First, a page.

Both were budgeted for this fiscal year, but council members wanted to monitor COVID-19 effects on the budget before moving forward. Town Manager Bryan Gruesbeck said the bids were favorable with current lower asphalt and paving costs and recommended both bids be accepted.

Gruesbeck felt the town’s revenue streams were sufficient to move forward.

Council member Eddie Nau requested that town staff inspect all work to ensure it was done to standard, and Gruesbeck suggested West Consultants be utilized for this quality assurance.

OFFICER RECOGNITION

Officer Daniel Bova receives his Intermediate Law Enforcement Certificate from the NC Criminal Justice Education and Training Standards Commission from Police Chief Tina Fleming.

Police Chief Tina Fleming recognized several officers at Thursday’s meeting. She commended Officer Daniel Bova for recently earning his bachelor’s degree in Criminal Justice. Bova is continuing his studies by pursuing his master’s degree in Public Administration.

Bova, who serves as the department’s field training officer, also received his Intermediate Law Enforcement Certificate from the N.C. Criminal Justice Education and Training Standards Commission. He earned the designation by earning his degree, eight training points, and completing three years of law enforcement experience.

Fleming also introduced Jonathan Lyon, who joined the department as a full-time patrol officer. He has seven years experience and is currently enrolled in the criminal justice associate’s degree program at Mitchell Community College.

Tim Perdue, who as 23 years of experience, rejoined the department as a part-time officer in July after previously serving with TPD from 2008-2018. He has a Ph.D. in Educational Leadership and is the department’s lead firearms instructor.

Perdue, who also works as an American Airlines pilot, missed the meeting because his flight was delayed.

REVISED RENTAL POLICIES

Parks and Recreation Director Emily Watson, concerned about gaps and issues emerging from town facility rentals in the past few years, undertook a review and revamp of the process to improve rental operation.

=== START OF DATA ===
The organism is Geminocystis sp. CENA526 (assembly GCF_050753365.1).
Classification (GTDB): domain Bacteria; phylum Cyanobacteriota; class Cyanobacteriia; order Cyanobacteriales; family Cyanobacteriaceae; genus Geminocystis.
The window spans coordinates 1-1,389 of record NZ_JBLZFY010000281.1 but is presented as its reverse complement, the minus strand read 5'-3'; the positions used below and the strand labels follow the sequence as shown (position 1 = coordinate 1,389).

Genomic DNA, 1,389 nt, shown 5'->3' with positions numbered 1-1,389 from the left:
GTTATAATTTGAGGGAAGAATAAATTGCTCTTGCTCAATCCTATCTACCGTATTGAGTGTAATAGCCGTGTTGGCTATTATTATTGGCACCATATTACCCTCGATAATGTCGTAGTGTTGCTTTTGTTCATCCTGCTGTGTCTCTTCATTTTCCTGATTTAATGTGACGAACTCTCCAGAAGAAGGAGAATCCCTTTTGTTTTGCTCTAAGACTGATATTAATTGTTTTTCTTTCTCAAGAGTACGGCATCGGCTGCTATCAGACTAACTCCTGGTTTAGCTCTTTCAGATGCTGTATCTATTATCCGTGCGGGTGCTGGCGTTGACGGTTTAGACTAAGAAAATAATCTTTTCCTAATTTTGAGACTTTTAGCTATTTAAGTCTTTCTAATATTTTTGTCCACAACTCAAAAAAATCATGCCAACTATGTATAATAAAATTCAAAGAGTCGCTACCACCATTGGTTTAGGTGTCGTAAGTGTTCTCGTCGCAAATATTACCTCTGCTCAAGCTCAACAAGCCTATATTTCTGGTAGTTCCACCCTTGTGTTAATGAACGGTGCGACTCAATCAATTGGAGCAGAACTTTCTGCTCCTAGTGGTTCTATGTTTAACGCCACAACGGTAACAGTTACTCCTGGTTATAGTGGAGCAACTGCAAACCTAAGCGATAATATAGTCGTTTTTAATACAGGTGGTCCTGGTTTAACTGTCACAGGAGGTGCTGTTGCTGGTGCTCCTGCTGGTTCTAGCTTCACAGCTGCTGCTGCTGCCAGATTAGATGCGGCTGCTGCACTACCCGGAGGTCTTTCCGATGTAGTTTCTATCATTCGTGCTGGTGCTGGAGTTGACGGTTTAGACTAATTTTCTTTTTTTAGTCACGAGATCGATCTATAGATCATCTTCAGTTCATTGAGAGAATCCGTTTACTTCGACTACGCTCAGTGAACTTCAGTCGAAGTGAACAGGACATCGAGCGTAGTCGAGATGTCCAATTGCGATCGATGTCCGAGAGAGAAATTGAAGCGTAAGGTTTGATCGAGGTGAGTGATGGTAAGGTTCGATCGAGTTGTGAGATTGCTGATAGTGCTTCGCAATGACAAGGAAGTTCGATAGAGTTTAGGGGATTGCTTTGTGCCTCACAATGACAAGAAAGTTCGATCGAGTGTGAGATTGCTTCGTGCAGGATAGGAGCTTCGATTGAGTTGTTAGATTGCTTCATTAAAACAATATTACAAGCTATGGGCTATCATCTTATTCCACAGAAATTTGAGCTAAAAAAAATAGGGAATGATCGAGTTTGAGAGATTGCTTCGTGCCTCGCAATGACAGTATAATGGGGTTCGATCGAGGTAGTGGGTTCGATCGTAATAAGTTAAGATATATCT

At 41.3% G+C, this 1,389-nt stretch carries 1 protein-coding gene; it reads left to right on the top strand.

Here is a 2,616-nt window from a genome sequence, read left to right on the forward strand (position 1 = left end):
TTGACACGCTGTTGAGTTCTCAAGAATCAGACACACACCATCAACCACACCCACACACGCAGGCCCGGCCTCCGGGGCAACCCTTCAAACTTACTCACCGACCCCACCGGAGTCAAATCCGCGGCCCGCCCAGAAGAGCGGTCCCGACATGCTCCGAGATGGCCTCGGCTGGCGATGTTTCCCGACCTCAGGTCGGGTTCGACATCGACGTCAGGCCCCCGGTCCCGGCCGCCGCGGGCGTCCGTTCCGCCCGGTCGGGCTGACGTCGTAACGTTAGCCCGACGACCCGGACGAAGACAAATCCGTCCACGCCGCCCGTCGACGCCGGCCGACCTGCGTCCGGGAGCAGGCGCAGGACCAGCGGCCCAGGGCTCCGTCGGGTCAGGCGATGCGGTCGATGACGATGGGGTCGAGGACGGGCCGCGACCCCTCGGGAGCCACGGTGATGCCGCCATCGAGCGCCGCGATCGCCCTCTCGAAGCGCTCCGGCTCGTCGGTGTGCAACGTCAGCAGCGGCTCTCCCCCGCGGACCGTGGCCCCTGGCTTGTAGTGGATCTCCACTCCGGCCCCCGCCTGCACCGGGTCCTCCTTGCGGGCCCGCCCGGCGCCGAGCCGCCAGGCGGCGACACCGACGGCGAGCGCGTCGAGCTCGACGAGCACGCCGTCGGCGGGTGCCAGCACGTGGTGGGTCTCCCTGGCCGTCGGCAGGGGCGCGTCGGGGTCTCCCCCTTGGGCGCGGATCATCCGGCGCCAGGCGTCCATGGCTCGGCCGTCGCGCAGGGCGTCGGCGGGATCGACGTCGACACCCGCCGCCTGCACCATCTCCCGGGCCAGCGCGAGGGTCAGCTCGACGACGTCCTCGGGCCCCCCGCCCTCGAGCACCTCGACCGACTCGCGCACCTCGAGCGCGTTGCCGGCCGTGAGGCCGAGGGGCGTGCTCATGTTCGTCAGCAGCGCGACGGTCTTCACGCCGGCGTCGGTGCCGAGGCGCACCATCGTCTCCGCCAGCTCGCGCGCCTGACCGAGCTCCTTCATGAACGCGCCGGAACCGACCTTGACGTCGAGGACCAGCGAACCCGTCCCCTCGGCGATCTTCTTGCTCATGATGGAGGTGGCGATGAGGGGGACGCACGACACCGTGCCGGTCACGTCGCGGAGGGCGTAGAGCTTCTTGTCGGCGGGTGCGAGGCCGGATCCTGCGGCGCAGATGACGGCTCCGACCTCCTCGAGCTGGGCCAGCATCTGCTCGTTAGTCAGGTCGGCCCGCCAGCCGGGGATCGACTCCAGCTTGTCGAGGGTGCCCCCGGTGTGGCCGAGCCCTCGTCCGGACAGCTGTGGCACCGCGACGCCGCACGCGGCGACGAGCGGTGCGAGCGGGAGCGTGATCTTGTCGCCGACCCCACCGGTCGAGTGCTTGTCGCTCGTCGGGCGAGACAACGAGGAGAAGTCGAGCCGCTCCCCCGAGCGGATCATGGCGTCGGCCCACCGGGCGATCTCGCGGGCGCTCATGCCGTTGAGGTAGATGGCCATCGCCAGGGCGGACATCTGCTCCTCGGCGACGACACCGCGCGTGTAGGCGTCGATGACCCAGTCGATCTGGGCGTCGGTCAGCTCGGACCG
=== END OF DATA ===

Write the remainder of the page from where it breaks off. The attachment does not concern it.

“Currently, our paperwork process to collect the necessary information, uphold standards, communicate mandated parameters, appropriately staff, gauge community impact, and regulate cost recovery of facility rentals and community events falls short,” stated Watson.

“In an effort to streamline our paperwork process, the two forms have been merged to one, and the updated form collects the needed information to better plan and execute a properly organized event.”

The rental policy updates also required revisions to Policy #7 Governing the Use of the Town Hall Meeting Room, Policy #38 Park Rules and Regulations, Policy #47 Governing Use of Troutman ESC Park Pavilion, Policy #48 Troutman Farmer’s Market Rules and Guidelines, and the Town of Troutman Schedule of Fees.

The new eight-page “Facility Rental and Special Event Application,” due at least 30 days before an event, outlines rules for the various rental locations, including the ESC Park Pavilion, the Depot, the Council Chambers, and soccer and baseball fields.

The new policy requires that no event can be advertised until fully it has ben approved by the town.

New rules also require rental of four portable toilets for every 250 people expected at a special event as well as trash removal, a parking plan, street cleaning (if necessary), and permission for display of signs or banners.

Two officers are also required for each 250 people expected at an event and must be arranged by the renter.

The town does not provide amenities such as portable toilets, sound systems, stages, tables, chairs, canopies, golf carts, or other equipment.

Music amplification must adhere to town guidelines, and stage contractor information must be provided. Tent sizes must be reported to staff, and tents must be permitted by the Iredell County Fire Marshal if over 800 square feet. Inflatable and mechanical ride contractors must have at least $1 million in liability insurance.

Hazardous items like propane heaters, grills, and fryers must be at least 20 feet from town structures.

Vendor lists, any required Iredell County Health Department permits for food sellers, and overall site plans for an event are also required.

For walk/run/cycle events, organizers must have a certificate of insurance if the route starts or finishes on town property. Routes must be approved, volunteers organized, parking planned, and street closures requested.

Alcohol (unless it is a town-sponsored event) and tobacco use are prohibited. Fireworks and firearms are prohibited unless properly permitted.

Fees were also adjusted, with a $50 cleaning deposit now required for any town rental.

For special events, the cleaning deposit is $100 for each 250 people expected. The staff attendant fee is $100, rising to $200 for an event over five hours. Security from off-duty officers is $25 per hour.

The council unanimously approved the changes to the revised application, town policies, and fee schedule in a grouped motion.

OTHER ACTION

The council also approved:

♦ Two grant applications to assess the town’s water and sewer collection system (Water System Inventory and Assessment Funding and Sewer Collection System Inventory and Assessment Funding).

These grants would help pay for extensive GIS mapping and analysis of the town’s water and sewer system to improve the Public Works department’s efficiency, assist developers in locating infrastructure, and help plan for future capital needs as the town grows.

An annexation request for property at 735 Perth Road to complete the Calvin Creek subdivision annexation.

The building façade for the Redwood-Troutman apartment home development.